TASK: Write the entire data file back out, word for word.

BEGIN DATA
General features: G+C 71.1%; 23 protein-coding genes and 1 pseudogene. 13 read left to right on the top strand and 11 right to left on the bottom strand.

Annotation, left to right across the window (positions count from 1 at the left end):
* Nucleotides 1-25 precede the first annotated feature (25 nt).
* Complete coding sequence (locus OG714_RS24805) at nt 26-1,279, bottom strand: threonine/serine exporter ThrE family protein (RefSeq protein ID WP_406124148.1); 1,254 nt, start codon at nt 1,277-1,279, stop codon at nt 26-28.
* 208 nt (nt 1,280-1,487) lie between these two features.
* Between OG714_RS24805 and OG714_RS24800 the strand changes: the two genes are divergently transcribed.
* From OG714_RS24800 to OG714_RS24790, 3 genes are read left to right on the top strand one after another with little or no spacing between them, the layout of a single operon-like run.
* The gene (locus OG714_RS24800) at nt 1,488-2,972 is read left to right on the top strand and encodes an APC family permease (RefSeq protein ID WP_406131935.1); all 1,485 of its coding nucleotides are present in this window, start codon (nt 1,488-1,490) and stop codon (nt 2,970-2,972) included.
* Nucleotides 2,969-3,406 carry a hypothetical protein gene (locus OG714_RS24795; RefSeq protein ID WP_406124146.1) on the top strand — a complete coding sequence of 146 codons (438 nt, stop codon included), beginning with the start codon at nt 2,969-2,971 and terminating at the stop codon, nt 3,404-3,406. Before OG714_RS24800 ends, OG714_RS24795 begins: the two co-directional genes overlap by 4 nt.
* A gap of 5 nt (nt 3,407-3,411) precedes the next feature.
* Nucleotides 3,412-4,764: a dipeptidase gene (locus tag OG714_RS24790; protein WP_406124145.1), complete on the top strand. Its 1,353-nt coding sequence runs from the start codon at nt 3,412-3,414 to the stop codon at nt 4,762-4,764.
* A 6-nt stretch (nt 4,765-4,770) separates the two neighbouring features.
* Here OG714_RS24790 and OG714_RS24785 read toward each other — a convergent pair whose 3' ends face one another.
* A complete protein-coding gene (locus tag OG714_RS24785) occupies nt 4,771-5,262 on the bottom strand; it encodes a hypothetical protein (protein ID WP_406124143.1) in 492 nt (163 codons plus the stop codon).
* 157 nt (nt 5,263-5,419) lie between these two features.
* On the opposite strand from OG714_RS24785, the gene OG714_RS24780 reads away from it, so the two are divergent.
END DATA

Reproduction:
General features: G+C 71.1%; 23 protein-coding genes and 1 pseudogene. 13 read left to right on the top strand and 11 right to left on the bottom strand.

Annotation, left to right across the window (positions count from 1 at the left end):
* Nucleotides 1-25 precede the first annotated feature (25 nt).
* Complete coding sequence (locus OG714_RS24805) at nt 26-1,279, bottom strand: threonine/serine exporter ThrE family protein (RefSeq protein ID WP_406124148.1); 1,254 nt, start codon at nt 1,277-1,279, stop codon at nt 26-28.
* 208 nt (nt 1,280-1,487) lie between these two features.
* Between OG714_RS24805 and OG714_RS24800 the strand changes: the two genes are divergently transcribed.
* From OG714_RS24800 to OG714_RS24790, 3 genes are read left to right on the top strand one after another with little or no spacing between them, the layout of a single operon-like run.
* The gene (locus OG714_RS24800) at nt 1,488-2,972 is read left to right on the top strand and encodes an APC family permease (RefSeq protein ID WP_406131935.1); all 1,485 of its coding nucleotides are present in this window, start codon (nt 1,488-1,490) and stop codon (nt 2,970-2,972) included.
* Nucleotides 2,969-3,406 carry a hypothetical protein gene (locus OG714_RS24795; RefSeq protein ID WP_406124146.1) on the top strand — a complete coding sequence of 146 codons (438 nt, stop codon included), beginning with the start codon at nt 2,969-2,971 and terminating at the stop codon, nt 3,404-3,406. Before OG714_RS24800 ends, OG714_RS24795 begins: the two co-directional genes overlap by 4 nt.
* A gap of 5 nt (nt 3,407-3,411) precedes the next feature.
* Nucleotides 3,412-4,764: a dipeptidase gene (locus tag OG714_RS24790; protein WP_406124145.1), complete on the top strand. Its 1,353-nt coding sequence runs from the start codon at nt 3,412-3,414 to the stop codon at nt 4,762-4,764.
* A 6-nt stretch (nt 4,765-4,770) separates the two neighbouring features.
* Here OG714_RS24790 and OG714_RS24785 read toward each other — a convergent pair whose 3' ends face one another.
* A complete protein-coding gene (locus tag OG714_RS24785) occupies nt 4,771-5,262 on the bottom strand; it encodes a hypothetical protein (protein ID WP_406124143.1) in 492 nt (163 codons plus the stop codon).
* 157 nt (nt 5,263-5,419) lie between these two features.
* On the opposite strand from OG714_RS24785, the gene OG714_RS24780 reads away from it, so the two are divergent.